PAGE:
What I learned from launching Reflect, a guided journaling club

Reflect is a guided journaling club that uses weekly prompts and reflections to help you build tangible, positive changes in your life. You journal alongside a community of 30 others, who then share their reflections anonymously at the end of each week. Last week, my Kickstarter campaign for Reflect successfully raised $1244 with 56 backers. I’m so excited (and nervous) to make this fun, new experiment happen. Along the way, I’ve learned more than a few things. Now it’s time to reflect (ha, get it?).

Externalizing your idea with people reveals everything that’s missing.

For me, the hardest part of this project was coming up with an idea. What could I possibly create and put out into the world that’s necessary, meaningful and desired? When I came up with Reflect, it was inspired by a frustration I had about my own life and journaling practice — aka it was completely random and individual to me. How could I scale it out for others? I began with an idea for a physical notebook.

Then the more I talked to people, the more I learned which parts of Reflect I hadn’t nailed down yet, just from hearing out loud the words I stumbled over or the questions I received. Based on conversations, I shed the physical component once I realized what I was really trying to build was a journaling system. One that didn’t need a structured paper notebook, but could instead benefit from a human facilitator (me) and a community of people to connect with. But even then, the system was simply an amorphous concept that lived in my head. I was only able to nail down the purpose, structure and tactics once I had multiple conversations with potential members.

When in doubt, co-create.

Aka invite people to answer your “TBD what should I do here?” questions for you. AKA put the “burden” on the people who support your project. There were many moments when I wondered what types of questions I should use in the prompts, or how I should structure Reflect’s schedule. Why ponder these things on my own when I can just ask potential Reflect members? Externally, this lets people feel a sense of belonging and agency within Reflect, and become stronger advocates of this community they helped build. Internally, this relieves me of coming up with all the answers like a magicians, and creates room for imperfection.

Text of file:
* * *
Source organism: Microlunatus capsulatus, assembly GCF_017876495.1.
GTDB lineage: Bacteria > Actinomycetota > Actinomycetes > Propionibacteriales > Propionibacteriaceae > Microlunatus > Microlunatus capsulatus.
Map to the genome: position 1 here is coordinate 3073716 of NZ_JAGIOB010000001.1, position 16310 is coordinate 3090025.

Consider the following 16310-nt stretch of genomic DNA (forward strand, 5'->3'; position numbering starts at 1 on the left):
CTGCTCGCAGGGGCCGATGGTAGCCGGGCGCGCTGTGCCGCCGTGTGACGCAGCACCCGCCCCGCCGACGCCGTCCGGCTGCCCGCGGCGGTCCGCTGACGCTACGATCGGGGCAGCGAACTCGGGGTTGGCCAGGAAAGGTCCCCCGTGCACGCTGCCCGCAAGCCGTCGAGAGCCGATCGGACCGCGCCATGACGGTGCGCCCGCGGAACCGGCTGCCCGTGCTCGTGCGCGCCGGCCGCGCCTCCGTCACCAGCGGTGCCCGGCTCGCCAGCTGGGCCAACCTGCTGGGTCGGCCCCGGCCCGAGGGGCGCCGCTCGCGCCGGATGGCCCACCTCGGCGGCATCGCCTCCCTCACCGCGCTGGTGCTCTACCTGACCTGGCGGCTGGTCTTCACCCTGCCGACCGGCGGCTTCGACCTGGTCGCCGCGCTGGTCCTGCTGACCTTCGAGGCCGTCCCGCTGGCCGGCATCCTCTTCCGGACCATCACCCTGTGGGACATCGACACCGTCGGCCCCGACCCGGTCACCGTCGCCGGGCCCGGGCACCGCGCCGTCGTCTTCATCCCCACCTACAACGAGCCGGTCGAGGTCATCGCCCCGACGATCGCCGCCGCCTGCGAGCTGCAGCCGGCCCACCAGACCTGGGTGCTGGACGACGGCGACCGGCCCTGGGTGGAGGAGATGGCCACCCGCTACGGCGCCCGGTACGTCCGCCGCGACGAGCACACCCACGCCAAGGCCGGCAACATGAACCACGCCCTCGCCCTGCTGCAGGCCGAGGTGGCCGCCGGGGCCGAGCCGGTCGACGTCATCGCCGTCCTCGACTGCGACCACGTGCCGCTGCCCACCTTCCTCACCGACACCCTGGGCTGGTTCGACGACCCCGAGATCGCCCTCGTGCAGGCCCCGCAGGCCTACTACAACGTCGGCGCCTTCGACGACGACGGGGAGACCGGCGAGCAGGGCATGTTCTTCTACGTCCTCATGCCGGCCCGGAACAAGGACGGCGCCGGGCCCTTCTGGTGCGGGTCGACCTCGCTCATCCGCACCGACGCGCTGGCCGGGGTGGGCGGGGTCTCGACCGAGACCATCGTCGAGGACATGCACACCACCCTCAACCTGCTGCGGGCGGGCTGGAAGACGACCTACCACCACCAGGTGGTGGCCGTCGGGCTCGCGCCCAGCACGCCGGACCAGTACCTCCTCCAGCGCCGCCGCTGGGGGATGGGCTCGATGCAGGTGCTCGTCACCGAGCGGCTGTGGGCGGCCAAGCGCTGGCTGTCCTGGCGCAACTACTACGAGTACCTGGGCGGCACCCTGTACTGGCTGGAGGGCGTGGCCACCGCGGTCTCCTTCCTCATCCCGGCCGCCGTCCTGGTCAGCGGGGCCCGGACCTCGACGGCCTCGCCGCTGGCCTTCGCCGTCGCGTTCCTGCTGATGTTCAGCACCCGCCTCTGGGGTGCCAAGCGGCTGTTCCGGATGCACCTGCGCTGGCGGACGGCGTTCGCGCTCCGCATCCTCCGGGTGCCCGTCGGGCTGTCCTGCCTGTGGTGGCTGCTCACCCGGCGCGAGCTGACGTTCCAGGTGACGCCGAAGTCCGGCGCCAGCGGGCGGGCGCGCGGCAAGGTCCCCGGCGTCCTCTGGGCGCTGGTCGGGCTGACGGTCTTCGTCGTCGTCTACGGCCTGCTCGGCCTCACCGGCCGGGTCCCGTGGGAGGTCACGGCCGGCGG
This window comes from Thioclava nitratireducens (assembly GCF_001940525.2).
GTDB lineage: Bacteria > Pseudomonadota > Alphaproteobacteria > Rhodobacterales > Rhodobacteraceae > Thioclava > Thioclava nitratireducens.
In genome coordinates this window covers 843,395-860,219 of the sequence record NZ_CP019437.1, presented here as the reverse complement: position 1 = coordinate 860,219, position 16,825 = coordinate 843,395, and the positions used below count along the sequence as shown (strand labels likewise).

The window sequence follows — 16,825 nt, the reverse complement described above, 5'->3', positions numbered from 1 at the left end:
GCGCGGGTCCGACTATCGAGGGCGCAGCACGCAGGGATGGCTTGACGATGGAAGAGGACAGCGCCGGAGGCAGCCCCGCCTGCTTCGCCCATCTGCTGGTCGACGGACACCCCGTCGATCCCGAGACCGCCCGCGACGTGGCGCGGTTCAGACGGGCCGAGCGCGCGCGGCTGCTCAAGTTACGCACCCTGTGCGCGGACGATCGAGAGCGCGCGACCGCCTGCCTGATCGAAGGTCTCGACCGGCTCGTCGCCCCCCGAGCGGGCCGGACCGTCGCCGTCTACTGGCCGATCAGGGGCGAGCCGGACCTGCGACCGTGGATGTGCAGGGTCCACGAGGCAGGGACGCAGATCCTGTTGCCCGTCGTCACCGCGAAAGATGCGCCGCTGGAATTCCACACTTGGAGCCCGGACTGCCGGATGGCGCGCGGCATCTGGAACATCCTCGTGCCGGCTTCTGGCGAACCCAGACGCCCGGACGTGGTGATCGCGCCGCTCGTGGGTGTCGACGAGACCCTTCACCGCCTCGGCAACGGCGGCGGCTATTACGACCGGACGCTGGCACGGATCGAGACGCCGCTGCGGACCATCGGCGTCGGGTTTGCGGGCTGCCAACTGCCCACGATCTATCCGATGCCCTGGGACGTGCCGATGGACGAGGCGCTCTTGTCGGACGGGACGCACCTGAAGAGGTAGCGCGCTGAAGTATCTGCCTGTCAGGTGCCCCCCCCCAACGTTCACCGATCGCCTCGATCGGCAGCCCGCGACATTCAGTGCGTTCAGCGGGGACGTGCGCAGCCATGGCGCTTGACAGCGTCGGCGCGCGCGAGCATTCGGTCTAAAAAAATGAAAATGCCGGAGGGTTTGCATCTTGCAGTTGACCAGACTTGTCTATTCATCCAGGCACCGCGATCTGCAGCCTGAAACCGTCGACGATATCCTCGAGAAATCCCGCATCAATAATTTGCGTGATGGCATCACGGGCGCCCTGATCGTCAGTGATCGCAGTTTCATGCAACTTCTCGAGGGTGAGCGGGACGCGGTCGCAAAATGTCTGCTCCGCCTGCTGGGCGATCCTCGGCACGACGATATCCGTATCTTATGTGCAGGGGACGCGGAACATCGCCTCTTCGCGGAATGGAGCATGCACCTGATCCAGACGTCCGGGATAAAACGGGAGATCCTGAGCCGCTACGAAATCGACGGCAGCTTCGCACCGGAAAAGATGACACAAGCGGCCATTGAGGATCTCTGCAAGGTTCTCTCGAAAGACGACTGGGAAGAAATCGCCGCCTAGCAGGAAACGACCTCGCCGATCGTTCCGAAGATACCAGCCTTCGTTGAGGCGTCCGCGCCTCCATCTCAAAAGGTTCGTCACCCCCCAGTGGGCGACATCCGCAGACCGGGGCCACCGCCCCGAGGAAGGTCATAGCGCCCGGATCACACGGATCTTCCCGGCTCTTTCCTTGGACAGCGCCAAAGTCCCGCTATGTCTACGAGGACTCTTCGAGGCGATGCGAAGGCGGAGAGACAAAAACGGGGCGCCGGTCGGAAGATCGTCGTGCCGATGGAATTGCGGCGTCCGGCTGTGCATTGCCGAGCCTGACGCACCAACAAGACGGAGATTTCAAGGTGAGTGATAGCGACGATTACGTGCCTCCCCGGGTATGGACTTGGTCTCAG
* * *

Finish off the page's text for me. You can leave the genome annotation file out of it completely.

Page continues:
It’s not my product, we’re building this thing together.

This is all research to figure out what people like or dislike, and map out the experience to understand what exactly I am trying to help people achieve. Co-creating with intersested friends, strangers and colleagues was consistently the best way to move the idea forward.

Developing an idea publicly creates early buy-in and promotion.

Off of the last note, talking with tons of people through text, DM, phone or in-person developed a sizable group of people to send surveys to, ask individual qustions and follow up with once the campaign began. When I first came up with Reflect, I pitched the idea on an Instagram Story Series and asked people to DM me if they related to the cause. I was amazed by the number of people who raised their hands to help. All of these people circled back to promote Reflect or support it directly — and maybe most importantly, made me feel like I was not alone during the campaign.